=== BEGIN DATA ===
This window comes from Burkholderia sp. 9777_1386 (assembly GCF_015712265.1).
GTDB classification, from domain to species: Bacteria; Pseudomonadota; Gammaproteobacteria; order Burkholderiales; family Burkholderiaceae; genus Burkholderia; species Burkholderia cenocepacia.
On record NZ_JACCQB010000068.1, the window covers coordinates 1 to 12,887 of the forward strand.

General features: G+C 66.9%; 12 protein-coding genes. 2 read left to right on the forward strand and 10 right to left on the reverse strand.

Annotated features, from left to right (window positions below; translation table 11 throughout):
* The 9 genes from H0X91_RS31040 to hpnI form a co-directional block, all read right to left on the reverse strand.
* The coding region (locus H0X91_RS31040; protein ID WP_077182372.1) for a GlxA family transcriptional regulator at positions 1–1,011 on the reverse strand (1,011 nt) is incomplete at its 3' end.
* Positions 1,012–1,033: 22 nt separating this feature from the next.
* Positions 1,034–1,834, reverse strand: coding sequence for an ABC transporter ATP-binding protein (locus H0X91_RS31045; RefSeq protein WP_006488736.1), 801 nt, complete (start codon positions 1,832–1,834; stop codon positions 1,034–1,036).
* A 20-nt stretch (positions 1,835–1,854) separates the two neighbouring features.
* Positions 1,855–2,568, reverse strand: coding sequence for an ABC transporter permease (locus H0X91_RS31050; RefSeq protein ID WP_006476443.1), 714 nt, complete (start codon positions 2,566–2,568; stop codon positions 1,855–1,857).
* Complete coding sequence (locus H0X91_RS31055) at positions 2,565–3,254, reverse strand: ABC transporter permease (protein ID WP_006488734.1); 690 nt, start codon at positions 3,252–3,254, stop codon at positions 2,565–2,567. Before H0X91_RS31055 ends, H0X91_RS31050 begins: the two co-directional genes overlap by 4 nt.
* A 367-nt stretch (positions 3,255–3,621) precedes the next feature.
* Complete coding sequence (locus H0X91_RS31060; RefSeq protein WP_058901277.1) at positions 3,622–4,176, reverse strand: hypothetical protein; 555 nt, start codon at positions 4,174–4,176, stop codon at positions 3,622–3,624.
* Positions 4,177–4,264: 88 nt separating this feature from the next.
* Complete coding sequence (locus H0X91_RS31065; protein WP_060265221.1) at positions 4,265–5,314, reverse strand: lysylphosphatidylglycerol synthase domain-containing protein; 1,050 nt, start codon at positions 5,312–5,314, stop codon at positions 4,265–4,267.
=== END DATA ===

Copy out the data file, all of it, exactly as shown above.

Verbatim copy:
This window comes from Burkholderia sp. 9777_1386 (assembly GCF_015712265.1).
GTDB classification, from domain to species: Bacteria; Pseudomonadota; Gammaproteobacteria; order Burkholderiales; family Burkholderiaceae; genus Burkholderia; species Burkholderia cenocepacia.
On record NZ_JACCQB010000068.1, the window covers coordinates 1 to 12,887 of the forward strand.

General features: G+C 66.9%; 12 protein-coding genes. 2 read left to right on the forward strand and 10 right to left on the reverse strand.

Annotated features, from left to right (window positions below; translation table 11 throughout):
* The 9 genes from H0X91_RS31040 to hpnI form a co-directional block, all read right to left on the reverse strand.
* The coding region (locus H0X91_RS31040; protein ID WP_077182372.1) for a GlxA family transcriptional regulator at positions 1–1,011 on the reverse strand (1,011 nt) is incomplete at its 3' end.
* Positions 1,012–1,033: 22 nt separating this feature from the next.
* Positions 1,034–1,834, reverse strand: coding sequence for an ABC transporter ATP-binding protein (locus H0X91_RS31045; RefSeq protein WP_006488736.1), 801 nt, complete (start codon positions 1,832–1,834; stop codon positions 1,034–1,036).
* A 20-nt stretch (positions 1,835–1,854) separates the two neighbouring features.
* Positions 1,855–2,568, reverse strand: coding sequence for an ABC transporter permease (locus H0X91_RS31050; RefSeq protein ID WP_006476443.1), 714 nt, complete (start codon positions 2,566–2,568; stop codon positions 1,855–1,857).
* Complete coding sequence (locus H0X91_RS31055) at positions 2,565–3,254, reverse strand: ABC transporter permease (protein ID WP_006488734.1); 690 nt, start codon at positions 3,252–3,254, stop codon at positions 2,565–2,567. Before H0X91_RS31055 ends, H0X91_RS31050 begins: the two co-directional genes overlap by 4 nt.
* A 367-nt stretch (positions 3,255–3,621) precedes the next feature.
* Complete coding sequence (locus H0X91_RS31060; RefSeq protein WP_058901277.1) at positions 3,622–4,176, reverse strand: hypothetical protein; 555 nt, start codon at positions 4,174–4,176, stop codon at positions 3,622–3,624.
* Positions 4,177–4,264: 88 nt separating this feature from the next.
* Complete coding sequence (locus H0X91_RS31065; protein WP_060265221.1) at positions 4,265–5,314, reverse strand: lysylphosphatidylglycerol synthase domain-containing protein; 1,050 nt, start codon at positions 5,312–5,314, stop codon at positions 4,265–4,267.